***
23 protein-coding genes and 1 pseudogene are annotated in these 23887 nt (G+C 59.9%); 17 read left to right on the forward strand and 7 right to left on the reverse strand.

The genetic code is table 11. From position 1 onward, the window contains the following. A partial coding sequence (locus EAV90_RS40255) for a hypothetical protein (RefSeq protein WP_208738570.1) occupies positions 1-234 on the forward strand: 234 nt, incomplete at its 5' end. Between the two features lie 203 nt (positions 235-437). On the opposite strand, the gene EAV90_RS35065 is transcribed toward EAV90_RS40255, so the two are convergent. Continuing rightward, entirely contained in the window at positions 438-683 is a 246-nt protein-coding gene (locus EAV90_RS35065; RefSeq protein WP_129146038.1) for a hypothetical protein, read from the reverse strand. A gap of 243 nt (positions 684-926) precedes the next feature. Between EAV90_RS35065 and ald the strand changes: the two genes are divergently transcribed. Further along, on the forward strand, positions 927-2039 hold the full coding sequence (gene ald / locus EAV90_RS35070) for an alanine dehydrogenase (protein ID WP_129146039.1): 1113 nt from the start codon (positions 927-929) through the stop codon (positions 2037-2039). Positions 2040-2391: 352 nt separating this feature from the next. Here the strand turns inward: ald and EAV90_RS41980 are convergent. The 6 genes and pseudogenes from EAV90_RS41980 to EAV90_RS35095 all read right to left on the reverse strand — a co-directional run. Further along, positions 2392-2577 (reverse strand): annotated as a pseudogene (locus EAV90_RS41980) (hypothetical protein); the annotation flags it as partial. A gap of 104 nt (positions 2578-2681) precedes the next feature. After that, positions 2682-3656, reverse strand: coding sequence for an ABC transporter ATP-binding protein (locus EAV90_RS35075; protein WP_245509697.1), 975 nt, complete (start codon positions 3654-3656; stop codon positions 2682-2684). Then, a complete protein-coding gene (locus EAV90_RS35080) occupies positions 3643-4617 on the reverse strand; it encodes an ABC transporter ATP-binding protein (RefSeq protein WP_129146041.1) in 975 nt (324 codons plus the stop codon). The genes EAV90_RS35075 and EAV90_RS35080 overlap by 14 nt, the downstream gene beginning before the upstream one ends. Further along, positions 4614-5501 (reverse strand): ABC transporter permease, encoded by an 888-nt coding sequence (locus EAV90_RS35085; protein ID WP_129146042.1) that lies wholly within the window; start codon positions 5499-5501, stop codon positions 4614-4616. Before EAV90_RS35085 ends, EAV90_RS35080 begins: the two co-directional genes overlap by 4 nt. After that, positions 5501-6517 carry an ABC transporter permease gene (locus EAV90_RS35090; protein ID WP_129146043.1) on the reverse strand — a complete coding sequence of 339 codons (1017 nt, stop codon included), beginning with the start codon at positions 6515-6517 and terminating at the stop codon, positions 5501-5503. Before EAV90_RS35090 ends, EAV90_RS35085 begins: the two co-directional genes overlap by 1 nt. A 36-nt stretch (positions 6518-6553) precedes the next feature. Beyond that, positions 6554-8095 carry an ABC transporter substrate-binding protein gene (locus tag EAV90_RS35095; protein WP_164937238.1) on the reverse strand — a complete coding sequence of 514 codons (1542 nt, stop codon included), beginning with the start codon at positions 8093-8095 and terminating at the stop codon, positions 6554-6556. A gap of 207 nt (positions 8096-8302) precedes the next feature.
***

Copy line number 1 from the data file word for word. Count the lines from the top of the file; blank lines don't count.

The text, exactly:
23 protein-coding genes and 1 pseudogene are annotated in these 23887 nt (G+C 59.9%); 17 read left to right on the forward strand and 7 right to left on the reverse strand.